Wednesday, June 25, 2008

BREVITAS

GREAT MOMENTS IN RUSSIAN SCIENCE

What is believed to be the first statue to enema treatment in the world is unveiled in Zheleznovodsk, Russia Those are angels holding up the 800 pound syringe bulb.


The US Navy Safety Center definitely does not recommend this as a way to keep seagulls from hitting you while riding a bike. On the other hand, it wasn't such a big deal to the Austraian rider. He told reporters that he had also once ferried a couch on his motorcycle.

What is lacking in the today's peace movement? How can we turn popular antiwar sentiment into broad-based action? What strategies and tactics should we employ, and how should we relate to the elections?

The War Resisters League recently asked 90 grassroots organizers from across the county to reflect on the state of antiwar organizing in the United States. Here are some of the results.

Gordon Brown was urged not to rush "headlong" into embracing genetically modified crops amid claims there is little evidence they will solve food shortages or cut rising costs. Sir Martin Doughty, chairman of Natural England, the Government's countryside and wildlife agency, said that the Prime Minister should not consider GM foods a "quick fix" for a "huge challenge". He also warned that the crops could prove harmful to Britain's wildlife. . . Sir Martin said there was little evidence that the current generation of biotechnology crops will help to solve food shortages or preserve wildlife. In a letter he wrote: "The evidence of field-based trials on GM crops previously proposed for commercial release in England demonstrates that they can have a detrimental indirect impact on farmland biodiversity." Telegraph, UK

Nowhere in [the campaign] discussion does anyone raise a hand and ask either candidate whether their energy policies might be augmented with a plan to radically expand public transit in the United States. Transportation policy isn't on Obama's list of campaign issues, or as a subset of his energy policy. Energy policy itself, let alone a public transportation policy is absent from McCain's issue list. A discussion about what is the better bio fuel, how much fossil fuel can be displaced by them, who's in whose pocket, is lacking if not linked with a discussion of reducing the base need for these fuels through investment in public transportation and automobile alternatives, as well as changes in urban planning. . . It's only [about] whether we can change the fuel or increase the efficiency of the current energy/transportation paradigm, never whether there might not be a better paradigm. We mobilized nationally to build the interstate highway system. What can't we mobilize nationally to reinvigorate public transportation? Matthew Mcdermott, Tree Hugger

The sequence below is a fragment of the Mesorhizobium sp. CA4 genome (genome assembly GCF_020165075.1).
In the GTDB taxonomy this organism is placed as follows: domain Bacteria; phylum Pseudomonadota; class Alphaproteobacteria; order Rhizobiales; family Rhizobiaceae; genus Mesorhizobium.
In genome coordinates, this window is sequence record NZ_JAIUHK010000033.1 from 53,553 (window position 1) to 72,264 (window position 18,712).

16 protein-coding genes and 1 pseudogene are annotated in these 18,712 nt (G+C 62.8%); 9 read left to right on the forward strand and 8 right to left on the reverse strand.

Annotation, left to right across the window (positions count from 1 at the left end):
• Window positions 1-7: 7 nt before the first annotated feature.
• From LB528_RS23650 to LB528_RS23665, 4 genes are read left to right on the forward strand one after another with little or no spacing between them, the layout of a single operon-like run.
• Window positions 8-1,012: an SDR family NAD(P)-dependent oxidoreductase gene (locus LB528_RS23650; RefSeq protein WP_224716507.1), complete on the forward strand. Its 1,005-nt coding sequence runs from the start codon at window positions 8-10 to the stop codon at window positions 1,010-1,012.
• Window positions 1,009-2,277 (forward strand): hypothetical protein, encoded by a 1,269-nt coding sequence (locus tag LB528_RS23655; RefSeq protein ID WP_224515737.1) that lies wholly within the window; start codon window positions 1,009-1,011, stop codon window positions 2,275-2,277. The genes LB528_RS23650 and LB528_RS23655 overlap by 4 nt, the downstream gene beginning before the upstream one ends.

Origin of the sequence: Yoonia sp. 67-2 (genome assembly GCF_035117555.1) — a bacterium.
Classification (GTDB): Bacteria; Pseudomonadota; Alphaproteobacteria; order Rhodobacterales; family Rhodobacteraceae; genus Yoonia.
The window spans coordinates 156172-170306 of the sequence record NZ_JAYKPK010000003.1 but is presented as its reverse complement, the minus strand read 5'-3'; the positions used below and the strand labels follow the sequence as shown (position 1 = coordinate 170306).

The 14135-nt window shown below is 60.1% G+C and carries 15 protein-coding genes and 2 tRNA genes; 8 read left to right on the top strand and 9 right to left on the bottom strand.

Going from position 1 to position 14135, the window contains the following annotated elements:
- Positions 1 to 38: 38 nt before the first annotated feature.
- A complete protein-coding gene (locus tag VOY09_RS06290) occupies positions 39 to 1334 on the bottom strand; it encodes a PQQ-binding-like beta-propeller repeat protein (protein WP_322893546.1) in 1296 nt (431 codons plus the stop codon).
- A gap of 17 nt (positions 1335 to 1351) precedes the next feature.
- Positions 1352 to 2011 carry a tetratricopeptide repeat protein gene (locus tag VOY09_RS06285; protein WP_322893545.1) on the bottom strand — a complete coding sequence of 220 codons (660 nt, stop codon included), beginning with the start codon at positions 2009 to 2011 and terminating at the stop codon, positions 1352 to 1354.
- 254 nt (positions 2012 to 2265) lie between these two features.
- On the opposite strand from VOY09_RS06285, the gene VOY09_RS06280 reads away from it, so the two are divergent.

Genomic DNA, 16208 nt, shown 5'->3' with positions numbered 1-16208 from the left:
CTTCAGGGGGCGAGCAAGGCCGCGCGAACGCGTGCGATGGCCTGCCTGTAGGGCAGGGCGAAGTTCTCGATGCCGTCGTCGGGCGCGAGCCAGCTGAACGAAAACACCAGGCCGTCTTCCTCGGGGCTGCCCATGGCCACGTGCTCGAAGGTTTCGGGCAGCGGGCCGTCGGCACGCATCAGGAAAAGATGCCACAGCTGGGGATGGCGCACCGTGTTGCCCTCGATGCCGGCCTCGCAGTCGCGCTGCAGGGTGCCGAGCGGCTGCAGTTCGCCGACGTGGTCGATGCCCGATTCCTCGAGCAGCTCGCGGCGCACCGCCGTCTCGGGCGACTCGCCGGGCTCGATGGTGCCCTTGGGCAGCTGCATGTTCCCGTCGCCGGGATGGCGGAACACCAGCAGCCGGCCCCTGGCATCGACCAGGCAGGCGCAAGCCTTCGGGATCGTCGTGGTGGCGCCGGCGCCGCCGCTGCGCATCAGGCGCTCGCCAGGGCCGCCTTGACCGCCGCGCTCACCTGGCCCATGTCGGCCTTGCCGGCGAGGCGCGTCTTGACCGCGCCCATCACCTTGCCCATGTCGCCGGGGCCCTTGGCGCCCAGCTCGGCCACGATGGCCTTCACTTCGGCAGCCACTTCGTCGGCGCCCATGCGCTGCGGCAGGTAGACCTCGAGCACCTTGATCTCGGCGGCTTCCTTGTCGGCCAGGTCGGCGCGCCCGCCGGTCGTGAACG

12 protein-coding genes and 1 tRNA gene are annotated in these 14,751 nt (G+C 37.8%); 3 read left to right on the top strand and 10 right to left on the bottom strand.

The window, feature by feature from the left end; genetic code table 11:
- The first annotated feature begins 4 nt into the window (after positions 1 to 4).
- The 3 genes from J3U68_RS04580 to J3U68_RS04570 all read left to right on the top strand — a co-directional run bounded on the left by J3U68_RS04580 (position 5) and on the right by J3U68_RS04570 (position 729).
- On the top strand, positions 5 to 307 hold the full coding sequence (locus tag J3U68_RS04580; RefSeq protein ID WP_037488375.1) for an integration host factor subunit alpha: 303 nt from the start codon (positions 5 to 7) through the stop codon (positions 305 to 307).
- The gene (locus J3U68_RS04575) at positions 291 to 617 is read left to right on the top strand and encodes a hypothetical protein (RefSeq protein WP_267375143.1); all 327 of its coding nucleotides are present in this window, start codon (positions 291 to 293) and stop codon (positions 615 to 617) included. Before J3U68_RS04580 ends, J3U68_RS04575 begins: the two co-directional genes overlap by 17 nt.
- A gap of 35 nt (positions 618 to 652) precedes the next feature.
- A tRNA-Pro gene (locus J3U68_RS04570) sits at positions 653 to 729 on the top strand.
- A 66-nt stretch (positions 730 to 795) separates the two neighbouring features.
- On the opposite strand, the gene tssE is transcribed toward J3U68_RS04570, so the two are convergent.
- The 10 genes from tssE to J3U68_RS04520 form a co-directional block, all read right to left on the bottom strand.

The schism that caused the ongoing moderate-versus-hardcore libertarian wings continues, and now is manifesting itself related to the LP's Presidential nomination of former GOP Congressman Bob Barr of Georgia. In New Hampshire, the NHLP is placing college professor George Phillies onto the ballot as the Libertarian candidate for President. Phillies, a leader of the LP "reform" movement of moderates, lost to Barr for the LP nomination. Meanwhile, the Boston Tea Party -- which was created two years ago following a bitter rift at the 2006 LP national convention when the party's platform and statement of principles was modified -- has nominated a rival ticket. The BTP nominated Charles Jay for President and Tom Knapp for VP. Jay, a pro boxing publicist, was the Personal Choice Party nominee for President in 2004. Knapp is a frequent LP nominee for office in Missouri. The BTP ticket hopes to qualify for the ballot in Alabama, Colorado, Florida, Louisiana, New Jersey, Tennessee and Utah. Politics 1